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Consumer Confidence Unchanged

December 29, 1998

NEW YORK (AP) _ Consumers’ confidence in the economy was steady in December, after rebounding in November from a four-month slide.

The Conference Board reported today its index of consumer confidence fell a marginal 0.5 point to 126.1 from a revised 126.5 in November, when it increased for the first time since June.

Consumers’ comfort level is an important economic indicator since their spending accounts for two-thirds of the nation’s overall economic activity.

Consumers were moderately more positive in about the current state of the economy than they were in November, but the modest dip was caused by a decline in expectations for the economy six months from now, according to the Conference Board, a New York-based, business-financed private research group that compiles its index from a survey of consumers nationwide.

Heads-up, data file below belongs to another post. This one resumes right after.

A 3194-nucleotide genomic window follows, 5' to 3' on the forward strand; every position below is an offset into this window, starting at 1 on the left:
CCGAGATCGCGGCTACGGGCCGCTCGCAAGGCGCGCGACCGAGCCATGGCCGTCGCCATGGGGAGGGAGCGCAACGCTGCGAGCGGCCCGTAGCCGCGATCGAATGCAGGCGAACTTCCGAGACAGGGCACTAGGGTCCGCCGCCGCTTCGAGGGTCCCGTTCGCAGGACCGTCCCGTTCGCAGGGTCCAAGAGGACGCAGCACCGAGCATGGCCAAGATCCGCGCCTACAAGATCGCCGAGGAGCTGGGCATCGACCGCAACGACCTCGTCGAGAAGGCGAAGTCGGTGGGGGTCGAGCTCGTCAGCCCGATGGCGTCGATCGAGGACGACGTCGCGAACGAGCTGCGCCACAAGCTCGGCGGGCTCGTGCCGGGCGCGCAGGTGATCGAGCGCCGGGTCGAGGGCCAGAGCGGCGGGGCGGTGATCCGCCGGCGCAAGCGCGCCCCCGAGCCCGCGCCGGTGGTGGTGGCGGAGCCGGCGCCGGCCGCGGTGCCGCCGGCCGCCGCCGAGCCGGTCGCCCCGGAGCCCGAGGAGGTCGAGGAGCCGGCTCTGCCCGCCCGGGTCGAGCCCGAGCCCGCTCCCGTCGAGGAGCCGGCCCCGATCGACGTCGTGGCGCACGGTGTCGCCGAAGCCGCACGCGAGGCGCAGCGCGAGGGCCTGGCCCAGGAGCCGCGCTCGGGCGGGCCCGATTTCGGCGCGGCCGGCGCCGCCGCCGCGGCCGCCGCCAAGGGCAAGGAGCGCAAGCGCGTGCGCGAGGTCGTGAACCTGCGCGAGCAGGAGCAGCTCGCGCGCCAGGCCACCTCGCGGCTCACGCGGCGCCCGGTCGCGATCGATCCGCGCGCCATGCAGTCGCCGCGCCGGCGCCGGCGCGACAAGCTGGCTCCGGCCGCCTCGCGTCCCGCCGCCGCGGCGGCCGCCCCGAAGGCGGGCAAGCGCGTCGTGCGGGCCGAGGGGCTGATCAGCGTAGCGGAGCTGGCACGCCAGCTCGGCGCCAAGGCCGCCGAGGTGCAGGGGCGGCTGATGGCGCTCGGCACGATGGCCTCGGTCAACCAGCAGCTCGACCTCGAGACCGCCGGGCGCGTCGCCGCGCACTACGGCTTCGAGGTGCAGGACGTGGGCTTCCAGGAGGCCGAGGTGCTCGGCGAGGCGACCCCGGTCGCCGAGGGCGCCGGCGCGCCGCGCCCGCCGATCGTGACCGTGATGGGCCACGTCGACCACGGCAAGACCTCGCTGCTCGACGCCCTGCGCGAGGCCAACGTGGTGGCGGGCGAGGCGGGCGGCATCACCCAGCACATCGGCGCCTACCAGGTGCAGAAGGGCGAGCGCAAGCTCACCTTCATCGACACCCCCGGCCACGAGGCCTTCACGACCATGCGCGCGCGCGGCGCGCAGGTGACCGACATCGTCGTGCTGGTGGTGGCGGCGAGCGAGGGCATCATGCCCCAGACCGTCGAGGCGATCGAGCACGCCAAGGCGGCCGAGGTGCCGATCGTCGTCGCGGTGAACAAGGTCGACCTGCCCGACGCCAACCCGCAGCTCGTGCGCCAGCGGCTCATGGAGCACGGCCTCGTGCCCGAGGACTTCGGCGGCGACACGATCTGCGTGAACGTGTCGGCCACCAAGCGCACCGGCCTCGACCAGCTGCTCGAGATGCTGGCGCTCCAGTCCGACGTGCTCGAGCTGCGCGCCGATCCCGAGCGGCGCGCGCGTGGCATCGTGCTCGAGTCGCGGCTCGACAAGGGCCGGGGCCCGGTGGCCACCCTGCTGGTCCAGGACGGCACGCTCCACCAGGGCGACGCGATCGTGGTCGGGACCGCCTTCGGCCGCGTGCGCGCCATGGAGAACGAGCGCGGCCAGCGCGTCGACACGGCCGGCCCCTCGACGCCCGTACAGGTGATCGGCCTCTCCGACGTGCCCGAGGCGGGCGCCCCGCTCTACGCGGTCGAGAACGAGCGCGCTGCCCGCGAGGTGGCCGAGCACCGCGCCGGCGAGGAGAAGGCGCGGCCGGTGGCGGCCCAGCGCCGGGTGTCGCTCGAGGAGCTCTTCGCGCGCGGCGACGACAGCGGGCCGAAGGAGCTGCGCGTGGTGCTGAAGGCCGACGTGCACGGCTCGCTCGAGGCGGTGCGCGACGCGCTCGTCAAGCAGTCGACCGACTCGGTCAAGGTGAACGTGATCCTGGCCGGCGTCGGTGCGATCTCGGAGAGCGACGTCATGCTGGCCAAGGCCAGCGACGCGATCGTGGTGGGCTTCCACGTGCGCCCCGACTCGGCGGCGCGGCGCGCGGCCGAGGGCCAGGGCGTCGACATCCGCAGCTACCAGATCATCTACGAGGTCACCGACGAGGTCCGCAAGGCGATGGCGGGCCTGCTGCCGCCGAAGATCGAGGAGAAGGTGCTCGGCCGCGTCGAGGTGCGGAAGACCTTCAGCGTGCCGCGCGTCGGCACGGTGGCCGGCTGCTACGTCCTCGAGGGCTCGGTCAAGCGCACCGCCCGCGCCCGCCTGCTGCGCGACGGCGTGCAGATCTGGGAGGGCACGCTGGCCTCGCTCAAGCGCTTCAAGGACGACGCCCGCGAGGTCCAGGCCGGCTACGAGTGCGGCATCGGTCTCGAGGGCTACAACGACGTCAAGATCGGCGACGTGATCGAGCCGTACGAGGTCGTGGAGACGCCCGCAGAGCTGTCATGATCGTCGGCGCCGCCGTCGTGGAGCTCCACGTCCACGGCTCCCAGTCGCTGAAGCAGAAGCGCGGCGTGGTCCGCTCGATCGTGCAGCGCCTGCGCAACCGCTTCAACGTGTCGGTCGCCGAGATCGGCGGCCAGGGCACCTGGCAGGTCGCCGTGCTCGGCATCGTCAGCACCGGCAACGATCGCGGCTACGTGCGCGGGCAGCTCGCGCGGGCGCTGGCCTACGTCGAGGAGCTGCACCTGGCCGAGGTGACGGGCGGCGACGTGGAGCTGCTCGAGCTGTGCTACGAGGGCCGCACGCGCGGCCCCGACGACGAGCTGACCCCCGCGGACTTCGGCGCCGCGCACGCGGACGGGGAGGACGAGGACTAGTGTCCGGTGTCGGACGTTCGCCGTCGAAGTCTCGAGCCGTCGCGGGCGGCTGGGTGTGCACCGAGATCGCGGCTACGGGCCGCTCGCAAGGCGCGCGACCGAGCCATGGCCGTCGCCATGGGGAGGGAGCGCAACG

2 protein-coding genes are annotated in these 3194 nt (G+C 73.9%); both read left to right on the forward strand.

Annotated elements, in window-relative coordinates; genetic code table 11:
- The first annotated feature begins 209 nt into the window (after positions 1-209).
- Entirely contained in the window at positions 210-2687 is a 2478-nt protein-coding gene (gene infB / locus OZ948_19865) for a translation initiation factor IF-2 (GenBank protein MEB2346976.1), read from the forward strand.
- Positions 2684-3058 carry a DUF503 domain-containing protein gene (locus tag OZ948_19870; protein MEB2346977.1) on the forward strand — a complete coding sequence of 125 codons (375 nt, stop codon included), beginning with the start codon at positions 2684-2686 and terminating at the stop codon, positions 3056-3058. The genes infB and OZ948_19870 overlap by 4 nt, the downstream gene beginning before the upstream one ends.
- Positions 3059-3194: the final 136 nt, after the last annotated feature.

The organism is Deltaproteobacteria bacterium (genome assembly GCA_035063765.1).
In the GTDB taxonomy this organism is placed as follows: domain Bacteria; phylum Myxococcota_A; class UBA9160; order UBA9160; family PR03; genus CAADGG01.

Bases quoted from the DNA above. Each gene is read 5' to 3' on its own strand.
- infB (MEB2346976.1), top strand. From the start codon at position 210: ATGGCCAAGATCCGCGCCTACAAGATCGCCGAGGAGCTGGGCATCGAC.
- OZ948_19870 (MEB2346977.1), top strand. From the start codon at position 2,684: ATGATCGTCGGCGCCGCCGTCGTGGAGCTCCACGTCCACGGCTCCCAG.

``Consumers are still relatively optimistic about the economy,″ said Lynn Franco, associate director of the Conference Board’s consumer research center. ``The key to strong confidence levels has been a healthy economy, and the conditions fueling this expansion show no indication of dissipating any time soon.″

Americans did show some caution during the Christmas shopping season, looking for bargains and leaving some retailers disappointed with their sales. Discount chains such as Wal-Mart and Target oudid traditional department stores by offering consumers the values they were seeking.

A concern voiced by consumers in the conference board survey was employment. In December, consumers were somewhat less optimistic about the availability of job opportunities over the next six months.

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